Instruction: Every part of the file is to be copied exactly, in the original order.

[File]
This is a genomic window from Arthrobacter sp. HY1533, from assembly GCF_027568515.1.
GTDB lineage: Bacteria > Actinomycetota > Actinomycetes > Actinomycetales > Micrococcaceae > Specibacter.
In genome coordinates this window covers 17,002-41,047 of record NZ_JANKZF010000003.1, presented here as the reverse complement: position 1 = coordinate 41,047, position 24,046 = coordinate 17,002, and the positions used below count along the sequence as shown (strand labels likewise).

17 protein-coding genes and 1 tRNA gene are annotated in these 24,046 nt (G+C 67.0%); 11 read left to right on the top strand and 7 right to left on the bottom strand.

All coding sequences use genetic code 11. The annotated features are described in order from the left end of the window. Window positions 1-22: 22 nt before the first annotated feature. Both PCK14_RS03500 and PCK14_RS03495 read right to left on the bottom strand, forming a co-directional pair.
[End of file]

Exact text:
This is a genomic window from Arthrobacter sp. HY1533, from assembly GCF_027568515.1.
GTDB lineage: Bacteria > Actinomycetota > Actinomycetes > Actinomycetales > Micrococcaceae > Specibacter.
In genome coordinates this window covers 17,002-41,047 of record NZ_JANKZF010000003.1, presented here as the reverse complement: position 1 = coordinate 41,047, position 24,046 = coordinate 17,002, and the positions used below count along the sequence as shown (strand labels likewise).

17 protein-coding genes and 1 tRNA gene are annotated in these 24,046 nt (G+C 67.0%); 11 read left to right on the top strand and 7 right to left on the bottom strand.

All coding sequences use genetic code 11. The annotated features are described in order from the left end of the window. Window positions 1-22: 22 nt before the first annotated feature. Both PCK14_RS03500 and PCK14_RS03495 read right to left on the bottom strand, forming a co-directional pair.